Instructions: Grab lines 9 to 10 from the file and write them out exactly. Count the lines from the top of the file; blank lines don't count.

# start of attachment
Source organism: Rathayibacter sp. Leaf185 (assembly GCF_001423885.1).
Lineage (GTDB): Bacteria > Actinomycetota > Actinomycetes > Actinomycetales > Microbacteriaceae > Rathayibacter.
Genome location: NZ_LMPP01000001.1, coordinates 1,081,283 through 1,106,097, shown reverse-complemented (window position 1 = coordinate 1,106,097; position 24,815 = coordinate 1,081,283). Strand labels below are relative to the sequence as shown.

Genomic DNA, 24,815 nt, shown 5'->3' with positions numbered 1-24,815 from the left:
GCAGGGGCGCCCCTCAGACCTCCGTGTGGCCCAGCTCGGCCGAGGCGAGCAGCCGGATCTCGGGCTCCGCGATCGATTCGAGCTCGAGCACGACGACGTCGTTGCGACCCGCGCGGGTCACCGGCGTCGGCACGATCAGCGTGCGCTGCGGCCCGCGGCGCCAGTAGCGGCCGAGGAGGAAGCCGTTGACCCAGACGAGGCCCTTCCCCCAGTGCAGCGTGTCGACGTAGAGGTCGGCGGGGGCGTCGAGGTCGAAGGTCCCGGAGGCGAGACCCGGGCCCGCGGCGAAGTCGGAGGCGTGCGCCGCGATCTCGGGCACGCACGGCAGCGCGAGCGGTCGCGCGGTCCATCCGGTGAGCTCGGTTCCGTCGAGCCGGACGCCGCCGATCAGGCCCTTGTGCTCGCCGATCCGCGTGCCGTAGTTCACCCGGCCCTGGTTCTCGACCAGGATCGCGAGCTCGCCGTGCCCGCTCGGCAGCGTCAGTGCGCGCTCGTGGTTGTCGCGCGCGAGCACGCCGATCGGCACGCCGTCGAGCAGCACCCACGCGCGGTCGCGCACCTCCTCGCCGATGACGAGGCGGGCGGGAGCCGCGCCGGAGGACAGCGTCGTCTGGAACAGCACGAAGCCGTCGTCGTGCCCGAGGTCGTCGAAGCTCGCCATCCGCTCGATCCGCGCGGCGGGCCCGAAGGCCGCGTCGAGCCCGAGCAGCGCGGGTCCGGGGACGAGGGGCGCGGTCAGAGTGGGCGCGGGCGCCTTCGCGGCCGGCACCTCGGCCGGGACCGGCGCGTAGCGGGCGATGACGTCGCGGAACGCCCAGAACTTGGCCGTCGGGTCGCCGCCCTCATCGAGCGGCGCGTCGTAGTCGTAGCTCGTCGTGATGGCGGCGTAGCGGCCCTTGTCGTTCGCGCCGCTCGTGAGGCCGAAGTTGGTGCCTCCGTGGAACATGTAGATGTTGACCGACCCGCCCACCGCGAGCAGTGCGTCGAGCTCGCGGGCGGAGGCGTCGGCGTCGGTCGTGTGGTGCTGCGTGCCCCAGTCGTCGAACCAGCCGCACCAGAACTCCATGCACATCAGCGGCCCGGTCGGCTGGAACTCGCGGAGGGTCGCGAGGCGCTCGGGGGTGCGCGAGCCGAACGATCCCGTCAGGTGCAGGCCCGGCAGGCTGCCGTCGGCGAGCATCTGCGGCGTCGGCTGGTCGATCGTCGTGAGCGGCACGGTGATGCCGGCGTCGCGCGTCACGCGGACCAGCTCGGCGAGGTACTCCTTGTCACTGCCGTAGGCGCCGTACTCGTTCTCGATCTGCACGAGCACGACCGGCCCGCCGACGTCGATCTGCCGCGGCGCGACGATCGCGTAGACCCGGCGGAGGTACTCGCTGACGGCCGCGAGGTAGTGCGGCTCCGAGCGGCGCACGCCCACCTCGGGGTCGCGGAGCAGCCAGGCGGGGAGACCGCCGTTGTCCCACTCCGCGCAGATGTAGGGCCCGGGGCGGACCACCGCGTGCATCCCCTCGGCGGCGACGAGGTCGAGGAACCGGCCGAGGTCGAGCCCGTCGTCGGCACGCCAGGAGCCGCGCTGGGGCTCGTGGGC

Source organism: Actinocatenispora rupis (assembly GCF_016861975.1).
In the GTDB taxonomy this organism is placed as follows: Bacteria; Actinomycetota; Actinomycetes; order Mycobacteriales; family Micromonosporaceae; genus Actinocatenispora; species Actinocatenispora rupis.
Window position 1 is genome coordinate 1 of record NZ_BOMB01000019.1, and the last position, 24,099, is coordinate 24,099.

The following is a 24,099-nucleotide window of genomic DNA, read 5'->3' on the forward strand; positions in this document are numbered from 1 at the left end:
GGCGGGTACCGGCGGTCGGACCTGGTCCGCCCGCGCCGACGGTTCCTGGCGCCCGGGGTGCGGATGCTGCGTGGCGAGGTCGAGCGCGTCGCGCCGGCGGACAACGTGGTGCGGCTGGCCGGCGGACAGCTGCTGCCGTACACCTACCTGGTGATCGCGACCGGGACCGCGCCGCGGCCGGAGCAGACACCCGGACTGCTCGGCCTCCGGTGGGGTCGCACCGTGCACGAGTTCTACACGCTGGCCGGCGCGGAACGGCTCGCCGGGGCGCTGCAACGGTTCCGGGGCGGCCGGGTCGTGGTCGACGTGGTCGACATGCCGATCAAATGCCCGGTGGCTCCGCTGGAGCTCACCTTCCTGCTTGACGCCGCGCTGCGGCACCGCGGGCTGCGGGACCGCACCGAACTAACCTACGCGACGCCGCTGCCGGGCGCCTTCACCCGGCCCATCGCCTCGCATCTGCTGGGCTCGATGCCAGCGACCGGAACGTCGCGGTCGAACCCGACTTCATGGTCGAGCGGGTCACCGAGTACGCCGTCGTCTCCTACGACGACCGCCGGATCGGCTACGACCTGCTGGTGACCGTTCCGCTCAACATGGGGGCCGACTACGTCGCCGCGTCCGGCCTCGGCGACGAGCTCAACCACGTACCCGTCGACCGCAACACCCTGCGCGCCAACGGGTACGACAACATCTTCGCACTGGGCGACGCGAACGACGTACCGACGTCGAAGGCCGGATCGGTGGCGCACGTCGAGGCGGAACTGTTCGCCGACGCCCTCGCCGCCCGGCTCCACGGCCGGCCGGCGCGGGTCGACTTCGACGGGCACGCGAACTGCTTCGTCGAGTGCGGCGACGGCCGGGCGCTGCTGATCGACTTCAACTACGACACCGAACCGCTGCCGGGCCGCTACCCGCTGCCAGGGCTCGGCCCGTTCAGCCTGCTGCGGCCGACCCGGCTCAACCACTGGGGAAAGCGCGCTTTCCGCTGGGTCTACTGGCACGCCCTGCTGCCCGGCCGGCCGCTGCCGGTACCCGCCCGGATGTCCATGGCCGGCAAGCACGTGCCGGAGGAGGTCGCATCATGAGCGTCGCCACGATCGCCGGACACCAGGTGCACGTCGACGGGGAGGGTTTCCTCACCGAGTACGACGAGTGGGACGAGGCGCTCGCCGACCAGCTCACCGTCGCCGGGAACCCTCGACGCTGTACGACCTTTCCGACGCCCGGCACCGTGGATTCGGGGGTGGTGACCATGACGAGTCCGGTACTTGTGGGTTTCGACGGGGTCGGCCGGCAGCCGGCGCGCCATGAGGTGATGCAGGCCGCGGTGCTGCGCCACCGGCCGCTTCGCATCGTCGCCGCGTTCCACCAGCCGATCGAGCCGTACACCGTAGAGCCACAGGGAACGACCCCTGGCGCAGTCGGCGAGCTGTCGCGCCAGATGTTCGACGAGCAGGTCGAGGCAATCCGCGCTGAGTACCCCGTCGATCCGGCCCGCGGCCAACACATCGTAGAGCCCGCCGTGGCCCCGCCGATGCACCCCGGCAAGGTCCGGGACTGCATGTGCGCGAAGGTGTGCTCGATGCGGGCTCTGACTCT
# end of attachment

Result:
The following is a 24,099-nucleotide window of genomic DNA, read 5'->3' on the forward strand; positions in this document are numbered from 1 at the left end:
GGCGGGTACCGGCGGTCGGACCTGGTCCGCCCGCGCCGACGGTTCCTGGCGCCCGGGGTGCGGATGCTGCGTGGCGAGGTCGAGCGCGTCGCGCCGGCGGACAACGTGGTGCGGCTGGCCGGCGGACAGCTGCTGCCGTACACCTACCTGGTGATCGCGACCGGGACCGCGCCGCGGCCGGAGCAGACACCCGGACTGCTCGGCCTCCGGTGGGGTCGCACCGTGCACGAGTTCTACACGCTGGCCGGCGCGGAACGGCTCGCCGGGGCGCTGCAACGGTTCCGGGGCGGCCGGGTCGTGGTCGACGTGGTCGACATGCCGATCAAATGCCCGGTGGCTCCGCTGGAGCTCACCTTCCTGCTTGACGCCGCGCTGCGGCACCGCGGGCTGCGGGACCGCACCGAACTAACCTACGCGACGCCGCTGCCGGGCGCCTTCACCCGGCCCATCGCCTCGCATCTGCTGGGCTCGATGCCAGCGACCGGAACGTCGCGGTCGAACCCGACTTCATGGTCGAGCGGGTCACCGAGTACGCCGTCGTCTCCTACGACGACCGCCGGATCGGCTACGACCTGCTGGTGACCGTTCCGCTCAACATGGGGGCCGACTACGTCGCCGCGTCCGGCCTCGGCGACGAGCTCAACCACGTACCCGTCGACCGCAACACCCTGCGCGCCAACGGGTACGACAACATCTTCGCACTGGGCGACGCGAACGACGTACCGACGTCGAAGGCCGGATCGGTGGCGCACGTCGAGGCGGAACTGTTCGCCGACGCCCTCGCCGCCCGGCTCCACGGCCGGCCGGCGCGGGTCGACTTCGACGGGCACGCGAACTGCTTCGTCGAGTGCGGCGACGGCCGGGCGCTGCTGATCGACTTCAACTACGACACCGAACCGCTGCCGGGCCGCTACCCGCTGCCAGGGCTCGGCCCGTTCAGCCTGCTGCGGCCGACCCGGCTCAACCACTGGGGAAAGCGCGCTTTCCGCTGGGTCTACTGGCACGCCCTGCTGCCCGGCCGGCCGCTGCCGGTACCCGCCCGGATGTCCATGGCCGGCAAGCACGTGCCGGAGGAGGTCGCATCATGAGCGTCGCCACGATCGCCGGACACCAGGTGCACGTCGACGGGGAGGGTTTCCTCACCGAGTACGACGAGTGGGACGAGGCGCTCGCCGACCAGCTCACCGTCGCCGGGAACCCTCGACGCTGTACGACCTTTCCGACGCCCGGCACCGTGGATTCGGGGGTGGTGACCATGACGAGTCCGGTACTTGTGGGTTTCGACGGGGTCGGCCGGCAGCCGGCGCGCCATGAGGTGATGCAGGCCGCGGTGCTGCGCCACCGGCCGCTTCGCATCGTCGCCGCGTTCCACCAGCCGATCGAGCCGTACACCGTAGAGCCACAGGGAACGACCCCTGGCGCAGTCGGCGAGCTGTCGCGCCAGATGTTCGACGAGCAGGTCGAGGCAATCCGCGCTGAGTACCCCGTCGATCCGGCCCGCGGCCAACACATCGTAGAGCCCGCCGTGGCCCCGCCGATGCACCCCGGCAAGGTCCGGGACTGCATGTGCGCGAAGGTGTGCTCGATGCGGGCTCTGACTCT